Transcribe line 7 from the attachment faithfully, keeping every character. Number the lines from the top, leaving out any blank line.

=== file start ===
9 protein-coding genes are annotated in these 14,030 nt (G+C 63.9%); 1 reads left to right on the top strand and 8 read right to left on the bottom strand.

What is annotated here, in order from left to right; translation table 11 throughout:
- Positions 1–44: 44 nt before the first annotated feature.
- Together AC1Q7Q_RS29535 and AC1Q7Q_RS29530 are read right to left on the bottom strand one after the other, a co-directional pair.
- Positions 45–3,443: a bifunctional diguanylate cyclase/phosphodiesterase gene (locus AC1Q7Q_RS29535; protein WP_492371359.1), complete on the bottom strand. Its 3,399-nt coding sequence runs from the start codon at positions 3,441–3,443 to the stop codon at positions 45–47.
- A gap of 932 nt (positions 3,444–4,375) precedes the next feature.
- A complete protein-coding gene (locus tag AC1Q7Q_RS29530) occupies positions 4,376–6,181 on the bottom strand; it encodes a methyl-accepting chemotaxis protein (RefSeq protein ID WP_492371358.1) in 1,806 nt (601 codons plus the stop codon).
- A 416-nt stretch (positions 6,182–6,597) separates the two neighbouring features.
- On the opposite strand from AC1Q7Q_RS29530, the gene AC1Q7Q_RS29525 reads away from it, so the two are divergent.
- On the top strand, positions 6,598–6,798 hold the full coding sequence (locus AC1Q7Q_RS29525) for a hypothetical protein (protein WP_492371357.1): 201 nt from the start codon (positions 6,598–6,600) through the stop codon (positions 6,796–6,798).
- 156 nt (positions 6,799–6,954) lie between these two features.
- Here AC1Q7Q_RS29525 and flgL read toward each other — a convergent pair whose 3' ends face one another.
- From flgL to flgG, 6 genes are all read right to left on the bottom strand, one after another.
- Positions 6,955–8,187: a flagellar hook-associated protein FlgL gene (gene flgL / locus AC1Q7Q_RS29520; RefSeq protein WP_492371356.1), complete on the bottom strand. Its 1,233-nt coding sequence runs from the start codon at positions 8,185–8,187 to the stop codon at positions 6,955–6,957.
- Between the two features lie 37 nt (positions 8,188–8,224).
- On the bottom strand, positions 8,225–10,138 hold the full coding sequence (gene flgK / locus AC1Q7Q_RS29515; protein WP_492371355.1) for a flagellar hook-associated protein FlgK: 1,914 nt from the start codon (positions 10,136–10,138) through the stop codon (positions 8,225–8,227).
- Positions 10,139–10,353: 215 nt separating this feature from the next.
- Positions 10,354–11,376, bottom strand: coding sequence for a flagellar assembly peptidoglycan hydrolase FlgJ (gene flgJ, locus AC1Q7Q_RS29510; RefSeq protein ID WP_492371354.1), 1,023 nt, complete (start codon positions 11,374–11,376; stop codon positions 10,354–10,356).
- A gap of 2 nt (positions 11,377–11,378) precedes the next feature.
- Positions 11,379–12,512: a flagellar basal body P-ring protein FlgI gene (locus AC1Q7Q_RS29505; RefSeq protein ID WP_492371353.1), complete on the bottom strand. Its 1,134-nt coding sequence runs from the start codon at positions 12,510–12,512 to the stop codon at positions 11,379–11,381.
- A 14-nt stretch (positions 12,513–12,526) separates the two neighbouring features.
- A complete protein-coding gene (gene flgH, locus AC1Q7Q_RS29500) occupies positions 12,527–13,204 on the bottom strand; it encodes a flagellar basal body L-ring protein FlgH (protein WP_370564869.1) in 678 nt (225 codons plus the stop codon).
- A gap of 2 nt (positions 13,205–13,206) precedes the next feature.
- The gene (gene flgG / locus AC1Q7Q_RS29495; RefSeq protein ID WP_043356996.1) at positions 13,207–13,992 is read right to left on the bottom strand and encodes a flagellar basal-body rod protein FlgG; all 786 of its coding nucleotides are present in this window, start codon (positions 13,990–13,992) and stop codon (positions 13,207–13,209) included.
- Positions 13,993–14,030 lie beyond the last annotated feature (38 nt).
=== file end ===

- A complete protein-coding gene (locus tag AC1Q7Q_RS29530) occupies positions 4,376–6,181 on the bottom strand; it encodes a methyl-accepting chemotaxis protein (RefSeq protein ID WP_492371358.1) in 1,806 nt (601 codons plus the stop codon).